Now this is ballet, Brooklyn-style

The Brooklyn Paper
Share on TwitterTweet
Share on Facebook

Don’t miss our updates:

The name may be Brooklyn Ballet, but the game is fusion.

“From Baroque to Hip Hop,” the company’s new production running at its Downtown space from March 3 to 13, shows the evolution of ballet, from its roots in the French court to its genre-bending reimaginings in the 21st century.

The program features obscure dances from the Baroque era, some presented for the first time in more than 150 years; representations of ballets from the 19th and 20th centuries, including work by George Balanchine; and the world premiere of “Close to You,” a new piece by Brooklyn Ballet Artistic Director Lynn Parkerson that unites ballet and hip hop dancers, forgoing tutus for graffiti-scrawled costumes by ymx and yellowman.

“We’ll be experimenting with mixed-movement fusion, reviving rarely seen ballets and paying homage to the great George Balanchine,” said Parkerson. “What could be better?”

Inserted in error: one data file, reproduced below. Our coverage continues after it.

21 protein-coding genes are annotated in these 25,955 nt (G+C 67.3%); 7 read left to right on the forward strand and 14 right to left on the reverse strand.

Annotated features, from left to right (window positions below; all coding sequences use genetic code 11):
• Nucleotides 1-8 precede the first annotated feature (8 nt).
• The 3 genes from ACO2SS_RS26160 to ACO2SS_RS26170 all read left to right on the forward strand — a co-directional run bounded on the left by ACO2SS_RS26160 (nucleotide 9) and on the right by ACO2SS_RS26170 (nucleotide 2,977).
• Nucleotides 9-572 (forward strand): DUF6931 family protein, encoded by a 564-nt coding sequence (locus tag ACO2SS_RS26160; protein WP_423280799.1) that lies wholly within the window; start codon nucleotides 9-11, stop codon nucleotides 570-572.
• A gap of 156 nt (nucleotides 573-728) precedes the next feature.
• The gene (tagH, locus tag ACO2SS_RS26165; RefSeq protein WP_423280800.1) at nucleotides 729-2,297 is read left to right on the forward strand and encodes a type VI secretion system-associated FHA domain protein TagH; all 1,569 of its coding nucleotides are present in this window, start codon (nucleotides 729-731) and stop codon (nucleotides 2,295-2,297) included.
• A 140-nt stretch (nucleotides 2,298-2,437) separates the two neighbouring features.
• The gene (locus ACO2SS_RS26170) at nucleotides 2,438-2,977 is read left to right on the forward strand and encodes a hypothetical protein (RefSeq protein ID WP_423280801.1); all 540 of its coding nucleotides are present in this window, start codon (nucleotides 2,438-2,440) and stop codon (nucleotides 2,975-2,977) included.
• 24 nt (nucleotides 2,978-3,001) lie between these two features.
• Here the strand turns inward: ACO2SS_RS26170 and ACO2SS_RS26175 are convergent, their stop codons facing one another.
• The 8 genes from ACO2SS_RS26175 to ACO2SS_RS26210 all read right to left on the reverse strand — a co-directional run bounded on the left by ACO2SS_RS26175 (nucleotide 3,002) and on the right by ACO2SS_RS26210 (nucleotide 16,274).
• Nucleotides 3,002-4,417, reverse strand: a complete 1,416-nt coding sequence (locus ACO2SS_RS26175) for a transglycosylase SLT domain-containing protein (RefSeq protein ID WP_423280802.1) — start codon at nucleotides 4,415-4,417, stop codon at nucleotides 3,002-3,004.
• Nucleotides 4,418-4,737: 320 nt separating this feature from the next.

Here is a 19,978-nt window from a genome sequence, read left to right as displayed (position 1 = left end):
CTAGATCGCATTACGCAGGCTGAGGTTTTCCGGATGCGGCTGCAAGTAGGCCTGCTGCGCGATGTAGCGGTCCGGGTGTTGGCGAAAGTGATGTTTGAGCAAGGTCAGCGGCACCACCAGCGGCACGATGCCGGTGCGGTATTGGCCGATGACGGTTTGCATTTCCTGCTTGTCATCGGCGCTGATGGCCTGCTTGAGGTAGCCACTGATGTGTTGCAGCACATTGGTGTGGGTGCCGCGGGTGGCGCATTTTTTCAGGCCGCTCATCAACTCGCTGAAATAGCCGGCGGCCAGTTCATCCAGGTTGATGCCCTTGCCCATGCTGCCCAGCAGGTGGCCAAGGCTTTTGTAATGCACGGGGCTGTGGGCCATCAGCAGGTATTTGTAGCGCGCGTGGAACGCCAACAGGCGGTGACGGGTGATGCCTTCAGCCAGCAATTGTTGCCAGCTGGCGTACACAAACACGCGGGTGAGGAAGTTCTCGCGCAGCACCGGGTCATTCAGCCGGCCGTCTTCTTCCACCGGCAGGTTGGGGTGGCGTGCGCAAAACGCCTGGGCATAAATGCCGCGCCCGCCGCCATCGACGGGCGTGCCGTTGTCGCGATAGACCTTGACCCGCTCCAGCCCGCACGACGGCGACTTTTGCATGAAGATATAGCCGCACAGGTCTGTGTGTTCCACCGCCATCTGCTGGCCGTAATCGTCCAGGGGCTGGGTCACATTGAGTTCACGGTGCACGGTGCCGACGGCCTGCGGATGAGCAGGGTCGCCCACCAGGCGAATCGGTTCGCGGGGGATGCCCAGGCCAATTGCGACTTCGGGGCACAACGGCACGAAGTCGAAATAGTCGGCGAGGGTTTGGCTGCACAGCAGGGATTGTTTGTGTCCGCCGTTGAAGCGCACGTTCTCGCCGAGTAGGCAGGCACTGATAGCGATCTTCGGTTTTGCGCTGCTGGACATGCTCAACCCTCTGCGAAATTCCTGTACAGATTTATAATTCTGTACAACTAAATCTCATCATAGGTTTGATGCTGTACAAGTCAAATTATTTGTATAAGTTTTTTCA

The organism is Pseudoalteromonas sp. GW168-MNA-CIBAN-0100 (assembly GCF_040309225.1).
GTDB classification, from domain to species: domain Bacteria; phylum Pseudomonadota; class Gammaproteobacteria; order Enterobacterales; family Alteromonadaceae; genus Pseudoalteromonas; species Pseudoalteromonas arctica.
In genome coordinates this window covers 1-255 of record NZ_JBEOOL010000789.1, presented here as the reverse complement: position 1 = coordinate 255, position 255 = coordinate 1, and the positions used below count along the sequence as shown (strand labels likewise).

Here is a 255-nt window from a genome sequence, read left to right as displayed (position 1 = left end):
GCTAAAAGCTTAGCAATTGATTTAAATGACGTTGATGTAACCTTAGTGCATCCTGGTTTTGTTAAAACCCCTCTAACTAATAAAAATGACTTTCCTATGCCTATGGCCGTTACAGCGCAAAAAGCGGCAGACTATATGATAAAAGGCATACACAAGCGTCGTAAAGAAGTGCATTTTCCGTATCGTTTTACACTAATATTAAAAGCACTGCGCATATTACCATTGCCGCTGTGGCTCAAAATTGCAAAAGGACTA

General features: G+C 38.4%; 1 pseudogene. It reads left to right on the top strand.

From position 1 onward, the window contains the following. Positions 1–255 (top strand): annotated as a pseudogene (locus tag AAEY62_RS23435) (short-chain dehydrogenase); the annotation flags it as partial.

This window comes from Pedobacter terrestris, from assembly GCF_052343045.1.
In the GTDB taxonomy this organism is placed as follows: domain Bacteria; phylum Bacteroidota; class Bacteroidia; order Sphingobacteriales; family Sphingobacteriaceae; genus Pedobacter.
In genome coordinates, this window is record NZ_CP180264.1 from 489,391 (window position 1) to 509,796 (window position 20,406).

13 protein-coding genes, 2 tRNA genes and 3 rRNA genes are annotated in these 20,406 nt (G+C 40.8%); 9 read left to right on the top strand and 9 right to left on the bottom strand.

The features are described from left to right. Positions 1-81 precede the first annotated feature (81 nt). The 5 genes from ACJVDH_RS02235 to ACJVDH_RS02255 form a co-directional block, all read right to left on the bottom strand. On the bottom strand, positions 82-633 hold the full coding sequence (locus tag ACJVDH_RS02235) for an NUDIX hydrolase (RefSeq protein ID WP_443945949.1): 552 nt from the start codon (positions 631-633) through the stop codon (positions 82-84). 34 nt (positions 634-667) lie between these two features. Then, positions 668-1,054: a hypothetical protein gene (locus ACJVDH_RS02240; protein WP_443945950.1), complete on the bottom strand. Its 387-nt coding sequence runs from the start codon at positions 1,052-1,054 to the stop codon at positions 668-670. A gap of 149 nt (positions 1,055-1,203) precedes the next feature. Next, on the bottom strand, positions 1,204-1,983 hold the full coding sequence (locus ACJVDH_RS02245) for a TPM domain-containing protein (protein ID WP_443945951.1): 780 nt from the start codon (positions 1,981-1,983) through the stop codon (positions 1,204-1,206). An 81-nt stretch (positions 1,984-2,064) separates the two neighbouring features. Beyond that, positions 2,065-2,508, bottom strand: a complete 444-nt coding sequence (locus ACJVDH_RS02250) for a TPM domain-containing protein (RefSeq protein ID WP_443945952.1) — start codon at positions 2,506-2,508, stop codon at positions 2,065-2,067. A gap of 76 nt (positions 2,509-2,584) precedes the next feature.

“From Baroque to Hip Hop” at the Schermerhorn [160 Schermerhorn St. between Hoyt and Smith streets in Downtown, (718) 246-0146], March 3-13. Tickets $25 ($15 for students and seniors). For info, visit

Updated 5:23 pm, July 9, 2018
Today’s news:
Share on TwitterTweet
Share on Facebook

Don’t miss our updates:

Reasonable discourse

David from Boerum Hill says:
This sounds like a great performance. And right in downtown Brooklyn.
Feb. 26, 2011, 6:19 pm
Karen from Boerum Hill says:
I've seen this company perform and they are truly wonderful...a real Brooklyn treasure!
March 2, 2011, 10:40 am

Comments closed.

First name
Last name
Your neighborhood
Email address
Daytime phone

Your letter must be signed and include all of the information requested above. (Only your name and neighborhood are published with the letter.) Letters should be as brief as possible; while they may discuss any topic of interest to our readers, priority will be given to letters that relate to stories covered by The Brooklyn Paper.

Letters will be edited at the sole discretion of the editor, may be published in whole or part in any media, and upon publication become the property of The Brooklyn Paper. The earlier in the week you send your letter, the better.

Keep it local!

Stay in touch with your community. Subscribe to our free newsletter: